Worth a Thousand Words: Hopefully positives will come out of track controversy

For years, Minnesotans have bemoaned the fact our State Legislature has created more gridlock than road construction on an interstate highway during a holiday weekend. Year after year, the state politicos frittered their way through the legislative session, only passing a few newsworthy bills and inevitably waiting to the last minute or needing a special session to complete any mandatory work.

This year, though, the legislature has been racing along at Autobahn-like speeds, due to the fact all three branches are currently DFL controlled. But looking at what they have accomplished, I can honestly say that faster does not equal better.

Many of the politicians are proclaiming how great this session has been, especially with implementing financial relief to “those who need it most.” That is far from the truth. During their haste to get as many of these bills passed as possible, and to spend all of the over $17 billion budget surplus, these politicians wound up giving this relief to the same people over, and over, and over again, all the while completely ignoring a significant portion of the population.

For those people who chose to have kids (yes, making babies is a choice), the financial relief is extensive. At the very beginning of the session, all kids — even those from wealthy families, now will receive free lunches for the duration of their grade school lives. Upon graduation, many of these same kids will now be able to receive a free post-secondary education (which is also an optional choice). Additionally, parents will now be able to receive significant tax credits for choosing to have kids. And as a cherry on top, each kid (up to three) will give them a larger rebate check. All told, these select people have the potential of receiving tens of thousands of dollars in financial relief for completely optional expenses.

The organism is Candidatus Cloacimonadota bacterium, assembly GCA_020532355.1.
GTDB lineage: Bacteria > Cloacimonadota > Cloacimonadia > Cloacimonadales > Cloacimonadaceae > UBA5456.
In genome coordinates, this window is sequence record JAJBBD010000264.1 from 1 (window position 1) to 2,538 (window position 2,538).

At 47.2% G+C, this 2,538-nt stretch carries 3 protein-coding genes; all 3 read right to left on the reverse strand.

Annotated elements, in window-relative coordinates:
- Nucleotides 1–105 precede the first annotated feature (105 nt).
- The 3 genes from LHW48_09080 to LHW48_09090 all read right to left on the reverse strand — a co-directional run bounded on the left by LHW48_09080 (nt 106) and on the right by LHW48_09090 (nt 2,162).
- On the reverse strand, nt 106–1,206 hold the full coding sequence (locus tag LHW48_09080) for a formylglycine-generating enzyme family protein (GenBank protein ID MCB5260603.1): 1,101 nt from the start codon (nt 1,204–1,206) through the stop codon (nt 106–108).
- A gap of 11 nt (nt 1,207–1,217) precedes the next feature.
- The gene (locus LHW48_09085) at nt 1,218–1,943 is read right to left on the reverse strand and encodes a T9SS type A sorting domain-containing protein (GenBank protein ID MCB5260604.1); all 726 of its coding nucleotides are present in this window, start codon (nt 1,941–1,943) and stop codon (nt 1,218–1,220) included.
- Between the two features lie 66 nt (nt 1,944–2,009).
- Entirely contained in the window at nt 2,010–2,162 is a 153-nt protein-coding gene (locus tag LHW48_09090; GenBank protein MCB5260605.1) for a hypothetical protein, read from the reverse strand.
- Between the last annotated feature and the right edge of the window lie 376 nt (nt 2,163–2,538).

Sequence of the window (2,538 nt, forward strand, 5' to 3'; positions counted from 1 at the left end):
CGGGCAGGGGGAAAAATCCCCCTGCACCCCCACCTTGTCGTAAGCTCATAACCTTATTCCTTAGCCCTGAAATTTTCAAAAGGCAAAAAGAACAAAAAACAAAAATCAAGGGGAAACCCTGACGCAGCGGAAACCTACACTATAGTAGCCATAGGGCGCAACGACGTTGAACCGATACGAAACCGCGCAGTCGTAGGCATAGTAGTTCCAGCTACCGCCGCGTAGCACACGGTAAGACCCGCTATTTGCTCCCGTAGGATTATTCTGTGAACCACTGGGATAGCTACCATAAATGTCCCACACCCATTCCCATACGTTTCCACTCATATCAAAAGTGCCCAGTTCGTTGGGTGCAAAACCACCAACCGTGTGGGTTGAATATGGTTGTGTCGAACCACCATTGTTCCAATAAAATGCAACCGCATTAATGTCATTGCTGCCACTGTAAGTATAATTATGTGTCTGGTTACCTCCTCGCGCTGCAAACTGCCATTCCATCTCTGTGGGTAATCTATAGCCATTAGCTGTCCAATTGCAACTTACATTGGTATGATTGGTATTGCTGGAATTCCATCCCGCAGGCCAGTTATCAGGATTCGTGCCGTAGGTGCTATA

But what about people ages about 20 to 60-ish who made the choice for whatever reason to not have kids, or those whose kids are already also adults; who are also at best living paycheck to paycheck due in large part to expenses that are far from optional? Their financial relief amounts to a “whopping” $260, one-time check. 

But don’t go spending that check all at once since you will now need it to help cover increased gas taxes, increased license plate tab fees, an additional fee for purchasing certain items online and an increased sales tax for purchases made in the metro area. Add to that the skyrocketing inflation rate, and well, I think you get the picture.

Then again, I guess we should try to look on the bright side. At least now we can also forget our troubles by legally becoming addicted to a mind-altering drug.

BILL STICKELS III is editor of the Isanti-Chisago County Star. He can be reached at 763-689-1181 ext. 107 or editor@countystar.com. 

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